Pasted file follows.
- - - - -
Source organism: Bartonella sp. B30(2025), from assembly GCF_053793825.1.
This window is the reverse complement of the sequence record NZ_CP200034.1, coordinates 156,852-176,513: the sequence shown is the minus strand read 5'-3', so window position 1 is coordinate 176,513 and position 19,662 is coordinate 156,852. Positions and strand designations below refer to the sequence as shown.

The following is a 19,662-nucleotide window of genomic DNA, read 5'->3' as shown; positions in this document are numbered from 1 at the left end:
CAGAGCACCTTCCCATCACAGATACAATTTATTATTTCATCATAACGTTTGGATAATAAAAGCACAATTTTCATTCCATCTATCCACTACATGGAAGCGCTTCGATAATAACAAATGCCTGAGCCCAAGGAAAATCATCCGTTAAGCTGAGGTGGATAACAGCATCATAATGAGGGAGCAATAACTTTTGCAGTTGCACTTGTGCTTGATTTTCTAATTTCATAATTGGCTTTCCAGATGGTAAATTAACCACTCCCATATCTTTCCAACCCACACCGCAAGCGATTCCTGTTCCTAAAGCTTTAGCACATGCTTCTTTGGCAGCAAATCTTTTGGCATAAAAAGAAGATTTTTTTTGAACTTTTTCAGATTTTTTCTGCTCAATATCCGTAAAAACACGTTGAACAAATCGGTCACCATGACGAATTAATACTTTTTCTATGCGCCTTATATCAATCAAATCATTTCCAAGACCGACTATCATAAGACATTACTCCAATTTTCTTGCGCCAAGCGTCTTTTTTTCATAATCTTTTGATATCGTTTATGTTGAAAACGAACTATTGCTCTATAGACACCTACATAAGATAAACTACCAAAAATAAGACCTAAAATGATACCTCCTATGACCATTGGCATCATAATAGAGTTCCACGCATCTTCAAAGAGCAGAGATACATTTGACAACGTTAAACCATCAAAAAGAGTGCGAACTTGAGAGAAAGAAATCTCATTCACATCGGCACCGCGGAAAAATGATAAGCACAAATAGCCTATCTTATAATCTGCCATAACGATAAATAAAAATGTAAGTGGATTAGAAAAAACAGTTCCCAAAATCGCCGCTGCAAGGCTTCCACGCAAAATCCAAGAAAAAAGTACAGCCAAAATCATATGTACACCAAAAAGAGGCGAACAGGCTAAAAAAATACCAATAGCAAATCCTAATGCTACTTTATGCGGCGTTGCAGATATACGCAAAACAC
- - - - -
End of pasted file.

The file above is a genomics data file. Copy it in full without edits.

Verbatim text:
Source organism: Bartonella sp. B30(2025), from assembly GCF_053793825.1.
This window is the reverse complement of the sequence record NZ_CP200034.1, coordinates 156,852-176,513: the sequence shown is the minus strand read 5'-3', so window position 1 is coordinate 176,513 and position 19,662 is coordinate 156,852. Positions and strand designations below refer to the sequence as shown.

The following is a 19,662-nucleotide window of genomic DNA, read 5'->3' as shown; positions in this document are numbered from 1 at the left end:
CAGAGCACCTTCCCATCACAGATACAATTTATTATTTCATCATAACGTTTGGATAATAAAAGCACAATTTTCATTCCATCTATCCACTACATGGAAGCGCTTCGATAATAACAAATGCCTGAGCCCAAGGAAAATCATCCGTTAAGCTGAGGTGGATAACAGCATCATAATGAGGGAGCAATAACTTTTGCAGTTGCACTTGTGCTTGATTTTCTAATTTCATAATTGGCTTTCCAGATGGTAAATTAACCACTCCCATATCTTTCCAACCCACACCGCAAGCGATTCCTGTTCCTAAAGCTTTAGCACATGCTTCTTTGGCAGCAAATCTTTTGGCATAAAAAGAAGATTTTTTTTGAACTTTTTCAGATTTTTTCTGCTCAATATCCGTAAAAACACGTTGAACAAATCGGTCACCATGACGAATTAATACTTTTTCTATGCGCCTTATATCAATCAAATCATTTCCAAGACCGACTATCATAAGACATTACTCCAATTTTCTTGCGCCAAGCGTCTTTTTTTCATAATCTTTTGATATCGTTTATGTTGAAAACGAACTATTGCTCTATAGACACCTACATAAGATAAACTACCAAAAATAAGACCTAAAATGATACCTCCTATGACCATTGGCATCATAATAGAGTTCCACGCATCTTCAAAGAGCAGAGATACATTTGACAACGTTAAACCATCAAAAAGAGTGCGAACTTGAGAGAAAGAAATCTCATTCACATCGGCACCGCGGAAAAATGATAAGCACAAATAGCCTATCTTATAATCTGCCATAACGATAAATAAAAATGTAAGTGGATTAGAAAAAACAGTTCCCAAAATCGCCGCTGCAAGGCTTCCACGCAAAATCCAAGAAAAAAGTACAGCCAAAATCATATGTACACCAAAAAGAGGCGAACAGGCTAAAAAAATACCAATAGCAAATCCTAATGCTACTTTATGCGGCGTTGCAGATATACGCAAAACAC